Of course, to determine whether the revised management plan cannot be applied consistently with the Act requires that we determine what the Act requires in the first place. That is to say, we must interpret the Act. Because the Act is a federal statute, when we interpret it, we apply the rules of statutory construction that federal courts are required to apply to congressional enactments. Corp. of Presiding Bishop v. City of West Linn, 338 Or. 453, 463, 111 P.3d 1123 (2005). Generally, federal courts determine the meaning of a federal statute by examining its text and structure and, if necessary, its legislative history. See, e.g., Department of Revenue of Ore. v. ACF Industries, Inc., 510 U.S. 332, 339-46, 114 S.Ct. 843, 127 L.Ed.2d 165 (1994) (following that process in an examination of the federal statute at issue).
When, however, federal courts interpret a statute that has been interpreted by the agency charged with implementing it, there arises the additional question whether the federal courts will accord the agency's construction a measure of deference. In Chevron U.S.A. v. Natural Res. Def. Council, 467 U.S. 837, 842-43, 104 S.Ct. 2778, 81 L.Ed.2d 694 (1984) (Chevron ), the United States Supreme Court announced that, if Congress has clearly indicated its view of the proper interpretation of a statute, then courts are constrained to follow that interpretation. But, the Court added, if Congress has not clearly indicated such a view, then an administrative agency's construction of the statute is controlling as long as it is “reasonable.” Id. at 843-44, 104 S.Ct. 2778.
That deferential standard of review has been the subject of much debate and some more recent refinement. See Note, The Two Faces of Chevron, 120 Harv. L. Rev. 1562, 1562 n. 2 (2007) (observing that over 6,000 law review articles have been published citing Chevron ). In United States v. Mead Corp., 533 U.S. 218, 228-31, 121 S.Ct. 2164, 150 L.Ed.2d 292 (2001), the Court explained that not every agency construction of a statute is entitled to Chevron deference. According to Mead, whether Chevron deference is accorded depends first on a determination whether Congress intended, either explicitly or implicitly, for such deference to apply. Id. at 229, 121 S.Ct. 2164. A “very good indicator” of such an intention is congressional contemplation that the agency's action will have “the effect of law” following some sort of “relatively formal administrative procedure tending to foster the fairness and deliberation that should underlie a pronouncement of such force.” Id. at 229-30, 121 S.Ct. 2164. The absence of such procedures, however, does not necessarily mean that the courts are free to ignore the agency's construction. Id. at 230-31, 121 S.Ct. 2164. If, for example, the agency has “specialized experience and broader investigations and information” available to it, that agency's interpretation of a federal statute is entitled to “some deference.” Id. at 234-35, 121 S.Ct. 2164.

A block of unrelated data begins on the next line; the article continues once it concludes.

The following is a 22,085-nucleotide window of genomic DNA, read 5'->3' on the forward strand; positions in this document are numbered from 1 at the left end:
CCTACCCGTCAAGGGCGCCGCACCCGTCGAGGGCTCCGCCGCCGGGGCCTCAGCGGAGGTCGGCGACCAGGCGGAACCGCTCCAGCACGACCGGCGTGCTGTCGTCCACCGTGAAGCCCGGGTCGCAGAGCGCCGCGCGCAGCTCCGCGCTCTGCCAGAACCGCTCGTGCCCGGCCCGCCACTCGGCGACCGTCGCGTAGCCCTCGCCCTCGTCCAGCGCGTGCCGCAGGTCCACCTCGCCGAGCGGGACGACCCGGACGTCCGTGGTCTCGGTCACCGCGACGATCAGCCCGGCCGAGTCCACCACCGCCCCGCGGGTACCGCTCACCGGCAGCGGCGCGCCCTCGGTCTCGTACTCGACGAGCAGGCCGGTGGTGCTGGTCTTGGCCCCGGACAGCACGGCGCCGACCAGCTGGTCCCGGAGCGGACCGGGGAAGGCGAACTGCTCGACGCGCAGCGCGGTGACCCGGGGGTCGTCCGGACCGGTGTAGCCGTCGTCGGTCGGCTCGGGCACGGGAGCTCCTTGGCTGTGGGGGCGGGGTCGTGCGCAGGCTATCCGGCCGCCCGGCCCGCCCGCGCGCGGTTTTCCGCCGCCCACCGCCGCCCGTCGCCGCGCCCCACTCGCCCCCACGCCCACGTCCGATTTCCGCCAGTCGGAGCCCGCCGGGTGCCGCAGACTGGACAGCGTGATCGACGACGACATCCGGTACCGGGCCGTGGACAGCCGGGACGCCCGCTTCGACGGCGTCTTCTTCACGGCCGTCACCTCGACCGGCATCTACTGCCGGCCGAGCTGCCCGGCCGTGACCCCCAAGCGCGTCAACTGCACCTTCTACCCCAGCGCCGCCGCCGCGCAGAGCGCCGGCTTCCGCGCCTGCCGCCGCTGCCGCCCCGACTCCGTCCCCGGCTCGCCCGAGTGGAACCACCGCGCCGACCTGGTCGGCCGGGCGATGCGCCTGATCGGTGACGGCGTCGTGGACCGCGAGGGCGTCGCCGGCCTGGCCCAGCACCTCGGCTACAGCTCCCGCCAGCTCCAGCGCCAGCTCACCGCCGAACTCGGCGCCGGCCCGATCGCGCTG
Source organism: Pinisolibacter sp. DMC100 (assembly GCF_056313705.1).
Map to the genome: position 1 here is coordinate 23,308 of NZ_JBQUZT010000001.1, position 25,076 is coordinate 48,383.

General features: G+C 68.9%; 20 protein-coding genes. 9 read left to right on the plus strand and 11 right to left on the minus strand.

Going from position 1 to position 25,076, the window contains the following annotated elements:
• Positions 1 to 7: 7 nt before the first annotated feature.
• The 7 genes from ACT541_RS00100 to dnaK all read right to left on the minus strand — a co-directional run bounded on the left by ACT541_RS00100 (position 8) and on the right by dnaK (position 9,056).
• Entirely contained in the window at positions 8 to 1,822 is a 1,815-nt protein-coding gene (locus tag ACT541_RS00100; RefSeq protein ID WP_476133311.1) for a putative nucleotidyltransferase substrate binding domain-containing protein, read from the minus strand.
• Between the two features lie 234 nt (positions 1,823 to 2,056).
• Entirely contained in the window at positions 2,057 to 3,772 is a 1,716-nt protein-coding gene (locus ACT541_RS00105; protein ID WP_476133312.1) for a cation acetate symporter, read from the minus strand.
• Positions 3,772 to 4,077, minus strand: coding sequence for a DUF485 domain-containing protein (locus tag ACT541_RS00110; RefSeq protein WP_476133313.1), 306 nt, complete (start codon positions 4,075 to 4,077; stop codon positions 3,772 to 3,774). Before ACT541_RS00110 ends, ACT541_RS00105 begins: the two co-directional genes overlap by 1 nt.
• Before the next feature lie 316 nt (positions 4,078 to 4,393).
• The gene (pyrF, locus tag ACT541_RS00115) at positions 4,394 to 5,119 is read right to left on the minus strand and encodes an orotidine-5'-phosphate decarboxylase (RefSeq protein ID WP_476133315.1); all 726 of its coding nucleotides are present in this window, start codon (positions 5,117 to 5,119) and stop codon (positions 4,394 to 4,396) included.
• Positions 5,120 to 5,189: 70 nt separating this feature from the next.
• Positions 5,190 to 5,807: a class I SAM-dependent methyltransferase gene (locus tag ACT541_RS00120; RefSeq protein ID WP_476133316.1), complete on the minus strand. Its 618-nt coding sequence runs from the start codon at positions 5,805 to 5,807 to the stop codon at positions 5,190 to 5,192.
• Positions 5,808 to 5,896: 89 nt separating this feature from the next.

Whether Chevron applies to the commission's interpretations of the Act in this case presents an interesting question. Strictly speaking, the commission is not a federal agency. Of course, it is not a state agency, either. It is a “regional” agency that is generally recognized as a “hybrid.” See Columbia River Gorge Comm. v. Hood River County, 210 Or.App. 689, 701, 152 P.3d 997, rev. den., 342 Or. 727, 160 P.3d 992 (2007) (finding the Columbia River Gorge Commission to be a regional agency and explaining that “[r]egional agencies created by interstate compacts are generally recognized to be neither categorically state nor federal in nature; instead, they are hybrids”). But it is a creation of federal law, and it is authorized to carry out and enforce the terms of federal law. It would seem to us that the usual rationales for deference to agency construction-congressional delegation, separation of powers, expertise-would apply as well to the commission in this case as to federal agencies in “ordinary” federal administrative agency cases.